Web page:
Variants of antibody molecules disclosed herein may be produced and used in the present invention. Following the lead of computational chemistry in applying multivariate data analysis techniques to the structure/property-activity relationships [see for example, Wold, et al. Multivariate data analysis in chemistry. Chemometrics—Mathematics and Statistics in Chemistry (Ed.: B. Kowalski); D. Reidel Publishing Company, Dordrecht, Holland, 1984 (ISBN 90-277-1846-6] quantitative activity-property relationships of antibodies can be derived using well-known mathematical techniques, such as statistical regression, pattern recognition and classification [see for example Norman et al. Applied Regression Analysis. Wiley-Interscience; 3rd edition (April 1998) ISBN: 0471170828; Kandel, Abraham et al. Computer-Assisted Reasoning in Cluster Analysis. Prentice Hall PTR, (May 11, 1995), ISBN: 0133418847; Krzanowski, Wojtek. Principles of Multivariate Analysis: A User's Perspective (Oxford Statistical Science Series, No 22 (Paper)). Oxford University Press; (December 2000), ISBN: 0198507089; Witten, Ian H. et al Data Mining: Practical Machine Learning Tools and Techniques with Java Implementations. Morgan Kaufmann; (Oct. 11, 1999), ISBN: 1558605525; Denison David G. T. (Editor) et al Bayesian Methods for Nonlinear Classification and Regression (Wiley Series in Probability and Statistics). John Wiley & Sons (July 2002), ISBN: 0471490369; Ghose, Arup K. et al. Combinatorial Library Design and Evaluation Principles, Software, Tools, and Applications in Drug Discovery. ISBN: 0-8247-0487-8]. The properties of antibodies can be derived from empirical and theoretical models (for example, analysis of likely contact residues or calculated physicochemical property) of antibody sequence, functional and three-dimensional structures and these properties can be considered individually and in combination.

An antibody antigen-binding site composed of a VH domain and a VL domain is typically formed by six loops of polypeptide: three from the light chain variable domain (VL) and three from the heavy chain variable domain (VH). Analysis of antibodies of known atomic structure has elucidated relationships between the sequence and three-dimensional structure of antibody combining sites [Chothia C. et al. Journal Molecular Biology (1992) 227, 799-817; Al-Lazikani, et al. Journal Molecular Biology (1997) 273(4), 927-948]. These relationships imply that, except for the third region (loop) in VH domains, binding site loops have one of a small number of main-chain conformations: canonical structures. The canonical structure formed in a particular loop has been shown to be determined by its size and the presence of certain residues at key sites in both the loop and in framework regions.

This study of sequence-structure relationship can be used for prediction of those residues in an antibody of known sequence, but of an unknown three-dimensional structure, which are important in maintaining the three-dimensional structure of its CDR loops and hence maintain binding specificity. These predictions can be backed up by comparison of the predictions to the output from lead optimization experiments. In a structural approach, a model can be created of the antibody molecule [Chothia, et al. Science, 223, 755-758 (1986)] using any freely available or commercial package, such as WAM [Whitelegg, N.R.u. and Rees, A. R (2000). Prot. Eng., 12, 815-824]. A protein visualisation and analysis software package, such as Insight II (Accelrys, Inc.) or Deep View [Guex, N. and Peitsch, M. C. Electrophoresis (1997) 18, 2714-2723] may then be used to evaluate possible substitutions at each position in the CDR. This information may then be used to make substitutions likely to have a minimal or beneficial effect on activity.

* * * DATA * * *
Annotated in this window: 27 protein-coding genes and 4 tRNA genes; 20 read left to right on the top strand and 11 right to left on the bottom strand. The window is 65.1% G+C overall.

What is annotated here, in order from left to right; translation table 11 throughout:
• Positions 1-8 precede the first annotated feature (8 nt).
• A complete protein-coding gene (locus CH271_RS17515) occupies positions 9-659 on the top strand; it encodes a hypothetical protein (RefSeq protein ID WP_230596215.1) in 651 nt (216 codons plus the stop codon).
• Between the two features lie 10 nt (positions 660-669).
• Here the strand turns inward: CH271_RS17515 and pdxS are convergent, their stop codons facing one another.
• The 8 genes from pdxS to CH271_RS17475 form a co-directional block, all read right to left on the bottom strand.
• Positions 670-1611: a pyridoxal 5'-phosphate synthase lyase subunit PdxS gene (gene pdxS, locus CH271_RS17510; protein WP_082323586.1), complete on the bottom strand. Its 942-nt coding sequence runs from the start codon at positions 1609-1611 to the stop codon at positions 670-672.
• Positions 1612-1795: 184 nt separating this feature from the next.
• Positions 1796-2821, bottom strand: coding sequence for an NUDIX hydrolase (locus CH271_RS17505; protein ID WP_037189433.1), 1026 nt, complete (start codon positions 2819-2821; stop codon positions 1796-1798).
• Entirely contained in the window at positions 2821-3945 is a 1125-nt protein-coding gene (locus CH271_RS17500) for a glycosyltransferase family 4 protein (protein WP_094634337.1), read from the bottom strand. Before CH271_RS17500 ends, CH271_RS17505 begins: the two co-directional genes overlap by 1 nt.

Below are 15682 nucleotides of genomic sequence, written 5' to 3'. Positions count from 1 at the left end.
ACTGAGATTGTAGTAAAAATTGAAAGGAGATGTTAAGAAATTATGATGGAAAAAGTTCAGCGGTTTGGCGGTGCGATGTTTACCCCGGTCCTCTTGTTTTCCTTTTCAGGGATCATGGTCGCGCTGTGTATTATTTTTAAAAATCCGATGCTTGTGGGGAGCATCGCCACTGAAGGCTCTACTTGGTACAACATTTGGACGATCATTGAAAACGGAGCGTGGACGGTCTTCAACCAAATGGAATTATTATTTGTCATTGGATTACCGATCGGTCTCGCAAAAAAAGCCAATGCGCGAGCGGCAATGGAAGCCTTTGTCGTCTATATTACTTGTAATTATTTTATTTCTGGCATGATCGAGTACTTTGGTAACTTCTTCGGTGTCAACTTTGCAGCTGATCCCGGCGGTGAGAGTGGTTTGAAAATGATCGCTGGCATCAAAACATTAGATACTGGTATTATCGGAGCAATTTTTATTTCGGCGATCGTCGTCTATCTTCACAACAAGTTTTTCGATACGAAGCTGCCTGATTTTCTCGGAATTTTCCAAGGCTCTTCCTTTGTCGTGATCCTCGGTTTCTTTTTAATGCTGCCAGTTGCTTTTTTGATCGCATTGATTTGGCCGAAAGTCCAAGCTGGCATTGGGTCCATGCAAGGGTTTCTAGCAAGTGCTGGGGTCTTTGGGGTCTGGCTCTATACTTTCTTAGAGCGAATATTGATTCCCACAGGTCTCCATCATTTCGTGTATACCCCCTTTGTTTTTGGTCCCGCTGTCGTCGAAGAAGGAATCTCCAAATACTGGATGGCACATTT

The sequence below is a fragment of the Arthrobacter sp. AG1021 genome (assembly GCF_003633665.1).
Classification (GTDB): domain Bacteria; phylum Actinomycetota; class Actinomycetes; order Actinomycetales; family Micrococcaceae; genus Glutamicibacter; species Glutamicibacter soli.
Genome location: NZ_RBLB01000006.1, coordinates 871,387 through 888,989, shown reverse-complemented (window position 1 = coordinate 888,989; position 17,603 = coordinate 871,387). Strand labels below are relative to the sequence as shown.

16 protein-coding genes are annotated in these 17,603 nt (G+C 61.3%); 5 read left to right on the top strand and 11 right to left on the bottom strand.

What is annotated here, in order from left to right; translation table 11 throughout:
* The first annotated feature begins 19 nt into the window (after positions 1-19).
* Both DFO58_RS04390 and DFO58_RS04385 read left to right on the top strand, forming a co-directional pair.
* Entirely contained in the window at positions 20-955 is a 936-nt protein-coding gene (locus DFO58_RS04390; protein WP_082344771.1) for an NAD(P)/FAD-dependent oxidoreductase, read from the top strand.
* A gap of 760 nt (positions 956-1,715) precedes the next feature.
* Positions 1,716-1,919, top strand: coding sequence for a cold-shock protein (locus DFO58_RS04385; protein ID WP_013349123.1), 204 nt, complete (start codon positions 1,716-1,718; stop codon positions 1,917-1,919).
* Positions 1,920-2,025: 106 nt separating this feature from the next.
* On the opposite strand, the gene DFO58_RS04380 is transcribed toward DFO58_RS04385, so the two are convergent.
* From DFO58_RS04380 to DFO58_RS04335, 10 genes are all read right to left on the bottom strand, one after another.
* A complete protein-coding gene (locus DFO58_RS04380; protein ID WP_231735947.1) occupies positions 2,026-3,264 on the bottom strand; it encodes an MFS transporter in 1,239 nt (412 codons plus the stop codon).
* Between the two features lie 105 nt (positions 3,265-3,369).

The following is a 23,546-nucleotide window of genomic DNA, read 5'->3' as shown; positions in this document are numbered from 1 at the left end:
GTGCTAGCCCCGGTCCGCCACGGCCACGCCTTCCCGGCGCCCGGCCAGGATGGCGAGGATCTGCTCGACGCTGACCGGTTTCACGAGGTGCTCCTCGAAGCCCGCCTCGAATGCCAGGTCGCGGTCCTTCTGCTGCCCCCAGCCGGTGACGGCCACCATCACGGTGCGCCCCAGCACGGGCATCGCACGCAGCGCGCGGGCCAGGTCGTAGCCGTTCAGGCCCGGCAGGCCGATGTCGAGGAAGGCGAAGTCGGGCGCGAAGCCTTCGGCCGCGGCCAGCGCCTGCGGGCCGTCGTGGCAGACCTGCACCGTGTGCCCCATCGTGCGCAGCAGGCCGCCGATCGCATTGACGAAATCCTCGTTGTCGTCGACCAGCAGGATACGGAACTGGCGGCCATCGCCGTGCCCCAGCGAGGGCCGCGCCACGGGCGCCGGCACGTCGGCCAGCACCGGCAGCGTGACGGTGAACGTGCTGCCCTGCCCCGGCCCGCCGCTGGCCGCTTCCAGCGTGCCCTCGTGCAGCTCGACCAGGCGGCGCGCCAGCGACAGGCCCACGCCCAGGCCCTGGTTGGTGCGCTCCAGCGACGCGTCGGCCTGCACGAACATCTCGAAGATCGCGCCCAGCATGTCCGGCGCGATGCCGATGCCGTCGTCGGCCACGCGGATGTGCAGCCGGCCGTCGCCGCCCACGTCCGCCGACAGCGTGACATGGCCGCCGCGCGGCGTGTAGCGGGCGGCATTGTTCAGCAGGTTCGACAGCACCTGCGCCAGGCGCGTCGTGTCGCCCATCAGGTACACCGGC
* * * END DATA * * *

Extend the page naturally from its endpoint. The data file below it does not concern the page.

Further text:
The techniques required to make substitutions within amino acid sequences of CDRs, antibody VH or VL domains and binding members generally are available in the art. Variant sequences may be made, with substitutions that may or may not be predicted to have a minimal or beneficial effect on activity, and tested for ability to bind Aβ1-42 and/or for any other desired property.

Variable domain amino acid sequence variants of any of the VH and VL domains whose sequences are specifically disclosed herein may be employed in accordance with the present invention, as discussed.

As described above, aspects of the invention provide a binding member, such as an antibody molecule, comprising a VH domain that has at least 75%, at least 80%, at least 85%, at least 90%, at least 93%, at least 94%, at least 95%, at least 96%, at least 97%, at least 98% or at least 99% amino acid sequence identity with a VH domain of any of the antibodies listed herein, for which VH domain sequences are shown in the appended sequence listing below; and/or comprising a VL domain that has at least 75%, at least 80%, at least 85%, at least 90%, at least 93%, at least 94%, at least 95%, at least 96%, at least 97%, at least 98% or at least 99% amino acid sequence identity with a VL domain of any of the antibodies listed in Table 11, for which VL domain sequences are shown in the appended sequence listing.